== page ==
Plus top wine bars to visit from New York City to Milan to Charleston.
No matter which city you’re in, wine bars are probably a dime a dozen. But what sets the good apart from the exceptional? We asked four industry professionals to share their insights as to what makes for an unforgettable experience, and it goes far beyond just what’s in the glass.
A wine list with a strong point of view
Dustin Wilson, co-founder of Verve Wine and Après Cru, a New York-based hospitality investment and operations company focused on delivering top-tier experiences and sustainable growth, believes that a great wine bar must have an interesting selection of wines as a baseline. “Having a clear point of view on their curation is key for me, while making sure that the bar has styles that can make just about anyone happy at the same time,” he says, noting that if clients can learn something or get exposure to a new and interesting bottle or producer along the way, all the better.
Nicole Bull of Dedalus Wine Bar in Burlington agrees, stating that a killer list needn’t be super long, but must be well-curated and have a point of view. Victoria James, partner and executive director of beverage for Gracious Hospitality Management, which includes New York City hot spots like Cote and Coqodaq, believes that a great wine bar’s offerings should boast some cutting-edge edge offerings, but have its roots in the classics.t “Great, you know all the hip new producers, but show me also the OGs!” she exclaims.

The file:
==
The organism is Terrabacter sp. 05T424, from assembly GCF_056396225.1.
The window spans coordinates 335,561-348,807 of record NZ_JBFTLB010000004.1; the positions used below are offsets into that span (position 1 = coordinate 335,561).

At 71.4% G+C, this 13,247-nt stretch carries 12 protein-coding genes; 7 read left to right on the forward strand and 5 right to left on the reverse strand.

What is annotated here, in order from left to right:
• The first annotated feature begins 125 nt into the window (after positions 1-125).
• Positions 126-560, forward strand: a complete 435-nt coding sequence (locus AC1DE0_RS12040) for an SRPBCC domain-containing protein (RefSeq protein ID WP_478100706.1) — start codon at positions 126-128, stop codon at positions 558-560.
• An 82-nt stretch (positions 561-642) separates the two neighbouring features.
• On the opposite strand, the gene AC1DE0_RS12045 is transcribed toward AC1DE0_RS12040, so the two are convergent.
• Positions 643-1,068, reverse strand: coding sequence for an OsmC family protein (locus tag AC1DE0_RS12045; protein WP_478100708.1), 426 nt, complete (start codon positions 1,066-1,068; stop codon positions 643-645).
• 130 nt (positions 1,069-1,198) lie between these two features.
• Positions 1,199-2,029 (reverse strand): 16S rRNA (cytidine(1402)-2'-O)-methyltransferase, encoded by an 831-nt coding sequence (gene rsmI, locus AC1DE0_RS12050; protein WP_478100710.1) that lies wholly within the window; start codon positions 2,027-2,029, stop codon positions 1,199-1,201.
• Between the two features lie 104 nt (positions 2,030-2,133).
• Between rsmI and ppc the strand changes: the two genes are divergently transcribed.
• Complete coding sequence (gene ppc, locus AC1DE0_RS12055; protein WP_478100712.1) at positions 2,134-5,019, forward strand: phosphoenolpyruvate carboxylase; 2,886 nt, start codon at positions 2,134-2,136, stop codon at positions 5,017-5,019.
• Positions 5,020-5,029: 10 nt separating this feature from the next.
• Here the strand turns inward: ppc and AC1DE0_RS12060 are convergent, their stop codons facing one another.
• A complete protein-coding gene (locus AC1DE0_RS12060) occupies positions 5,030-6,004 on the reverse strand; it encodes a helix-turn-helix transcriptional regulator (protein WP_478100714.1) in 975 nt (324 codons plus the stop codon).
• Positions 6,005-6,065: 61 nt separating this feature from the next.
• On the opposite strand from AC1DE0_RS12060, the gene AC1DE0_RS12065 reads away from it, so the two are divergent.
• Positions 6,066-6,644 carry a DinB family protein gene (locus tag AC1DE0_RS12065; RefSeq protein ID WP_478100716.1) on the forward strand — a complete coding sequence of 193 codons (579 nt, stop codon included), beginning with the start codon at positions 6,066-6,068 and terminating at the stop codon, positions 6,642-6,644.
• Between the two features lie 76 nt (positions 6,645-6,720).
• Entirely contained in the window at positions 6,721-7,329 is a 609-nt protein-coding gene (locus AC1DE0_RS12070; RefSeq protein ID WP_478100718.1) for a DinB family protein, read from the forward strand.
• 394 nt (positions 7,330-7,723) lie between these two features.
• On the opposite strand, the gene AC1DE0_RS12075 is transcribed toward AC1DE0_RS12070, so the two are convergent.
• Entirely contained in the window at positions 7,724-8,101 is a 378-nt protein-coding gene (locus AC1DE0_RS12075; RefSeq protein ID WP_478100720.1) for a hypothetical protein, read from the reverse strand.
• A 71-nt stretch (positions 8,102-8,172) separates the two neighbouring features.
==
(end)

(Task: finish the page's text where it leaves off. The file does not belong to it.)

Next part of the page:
Cozy ambiance and approachable hospitality
Across the board, industry professionals agree that ambiance and service also play into the overall experience of visiting a wine bar. “Curating culture and creating an atmosphere that allows people to experience and immerse themselves in something unique [is a must],” says Femi Oyediran, co-founder of Charleston-based Graft, stating that a well-designed and organized space, as well as good music, all play into this. Wilson agrees. “To me, a great wine bar is a really welcoming gathering place for people from all walks of life, who come together around wine,” he says.
James says that great service is non-negotiable. “During the pandemic, we realized that we all go out to dine for the company, experience, and vibe,” she explains. “This is a crucial part of any good wine bar; wine people who are chill and not snobby,” Wilson says that having a knowledgeable, talented, and welcoming team is imperative, and that team members must have a strong drive for hospitality and making people feel happy. “The staff is immensely important,” echoes Oyediran. “These people anchor [your] ideas and help make your dreams a reality daily.”
Food that makes sense when paired with wine
Bull believes that food offerings at a great wine bar should pair seamlessly with the wines on the list, whether you’re popping in for a quick bite or ordering everything on the menu and making it a full meal. “The food should make the wine taste even better and not compete with acidity, sugar, etc,” James adds.
There are numerous creative ways to make menus interesting and enticing without the benefit of a full kitchen. “Teaming up with food trucks or pop-up kitchens is a great way to get quality food in your space and support another local business,” says Oyediran.
Top wine bars, according to the pros
Dedalus (Burlington, VT)
Esters (Santa Monica, CA)
Hart & Cru (Cincinnati, OH)
Tippling House (Charleston, SC)
Compagnie des Vins Surnaturels (New York City)
Four Horsemen (New York City)
Parcelle (New York City)
Libertine (New York City)
Bar Vinazo (Brooklyn, New York City)
& Sons Ham Bar (Brooklyn, New York City)
Vin Mon Lapin (Montreal)
Noble Rot (London)
Cantine Isola (Milan)
Le Volpe e l’Uva (Florence)
Loup (Mexico City)
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